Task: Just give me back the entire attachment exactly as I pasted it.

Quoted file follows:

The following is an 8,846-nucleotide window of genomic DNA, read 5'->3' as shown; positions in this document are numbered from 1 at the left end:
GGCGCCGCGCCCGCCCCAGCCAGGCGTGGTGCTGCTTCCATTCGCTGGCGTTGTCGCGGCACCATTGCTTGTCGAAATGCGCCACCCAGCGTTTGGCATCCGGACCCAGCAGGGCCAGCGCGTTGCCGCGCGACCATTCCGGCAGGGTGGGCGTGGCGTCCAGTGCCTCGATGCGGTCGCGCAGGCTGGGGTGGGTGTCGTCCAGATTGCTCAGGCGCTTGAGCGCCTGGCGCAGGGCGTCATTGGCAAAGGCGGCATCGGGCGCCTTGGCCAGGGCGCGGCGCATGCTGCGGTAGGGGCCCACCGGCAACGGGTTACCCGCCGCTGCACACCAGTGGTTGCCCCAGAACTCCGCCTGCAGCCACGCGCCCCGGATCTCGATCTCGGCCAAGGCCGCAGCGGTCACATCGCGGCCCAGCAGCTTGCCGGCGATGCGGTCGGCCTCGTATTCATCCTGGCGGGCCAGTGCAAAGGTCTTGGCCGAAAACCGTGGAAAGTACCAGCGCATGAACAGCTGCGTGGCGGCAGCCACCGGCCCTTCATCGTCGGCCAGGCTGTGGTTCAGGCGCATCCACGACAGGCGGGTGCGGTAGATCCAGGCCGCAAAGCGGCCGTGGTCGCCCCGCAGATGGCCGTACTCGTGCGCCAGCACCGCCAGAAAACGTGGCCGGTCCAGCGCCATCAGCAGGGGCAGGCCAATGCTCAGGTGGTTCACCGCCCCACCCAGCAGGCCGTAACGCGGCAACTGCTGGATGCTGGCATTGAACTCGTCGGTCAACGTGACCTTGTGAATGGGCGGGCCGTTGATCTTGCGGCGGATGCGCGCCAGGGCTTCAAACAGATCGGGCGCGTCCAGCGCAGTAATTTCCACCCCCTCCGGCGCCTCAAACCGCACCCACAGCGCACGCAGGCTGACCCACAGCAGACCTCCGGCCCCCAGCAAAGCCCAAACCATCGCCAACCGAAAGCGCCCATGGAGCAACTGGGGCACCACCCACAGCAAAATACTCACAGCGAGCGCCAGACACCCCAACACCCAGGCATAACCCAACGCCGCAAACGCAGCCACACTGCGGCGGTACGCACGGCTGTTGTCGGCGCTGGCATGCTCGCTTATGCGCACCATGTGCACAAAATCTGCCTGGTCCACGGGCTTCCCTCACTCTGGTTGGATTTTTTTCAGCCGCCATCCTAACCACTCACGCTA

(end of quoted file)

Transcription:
The following is an 8,846-nucleotide window of genomic DNA, read 5'->3' as shown; positions in this document are numbered from 1 at the left end:
GGCGCCGCGCCCGCCCCAGCCAGGCGTGGTGCTGCTTCCATTCGCTGGCGTTGTCGCGGCACCATTGCTTGTCGAAATGCGCCACCCAGCGTTTGGCATCCGGACCCAGCAGGGCCAGCGCGTTGCCGCGCGACCATTCCGGCAGGGTGGGCGTGGCGTCCAGTGCCTCGATGCGGTCGCGCAGGCTGGGGTGGGTGTCGTCCAGATTGCTCAGGCGCTTGAGCGCCTGGCGCAGGGCGTCATTGGCAAAGGCGGCATCGGGCGCCTTGGCCAGGGCGCGGCGCATGCTGCGGTAGGGGCCCACCGGCAACGGGTTACCCGCCGCTGCACACCAGTGGTTGCCCCAGAACTCCGCCTGCAGCCACGCGCCCCGGATCTCGATCTCGGCCAAGGCCGCAGCGGTCACATCGCGGCCCAGCAGCTTGCCGGCGATGCGGTCGGCCTCGTATTCATCCTGGCGGGCCAGTGCAAAGGTCTTGGCCGAAAACCGTGGAAAGTACCAGCGCATGAACAGCTGCGTGGCGGCAGCCACCGGCCCTTCATCGTCGGCCAGGCTGTGGTTCAGGCGCATCCACGACAGGCGGGTGCGGTAGATCCAGGCCGCAAAGCGGCCGTGGTCGCCCCGCAGATGGCCGTACTCGTGCGCCAGCACCGCCAGAAAACGTGGCCGGTCCAGCGCCATCAGCAGGGGCAGGCCAATGCTCAGGTGGTTCACCGCCCCACCCAGCAGGCCGTAACGCGGCAACTGCTGGATGCTGGCATTGAACTCGTCGGTCAACGTGACCTTGTGAATGGGCGGGCCGTTGATCTTGCGGCGGATGCGCGCCAGGGCTTCAAACAGATCGGGCGCGTCCAGCGCAGTAATTTCCACCCCCTCCGGCGCCTCAAACCGCACCCACAGCGCACGCAGGCTGACCCACAGCAGACCTCCGGCCCCCAGCAAAGCCCAAACCATCGCCAACCGAAAGCGCCCATGGAGCAACTGGGGCACCACCCACAGCAAAATACTCACAGCGAGCGCCAGACACCCCAACACCCAGGCATAACCCAACGCCGCAAACGCAGCCACACTGCGGCGGTACGCACGGCTGTTGTCGGCGCTGGCATGCTCGCTTATGCGCACCATGTGCACAAAATCTGCCTGGTCCACGGGCTTCCCTCACTCTGGTTGGATTTTTTTCAGCCGCCATCCTAACCACTCACGCTA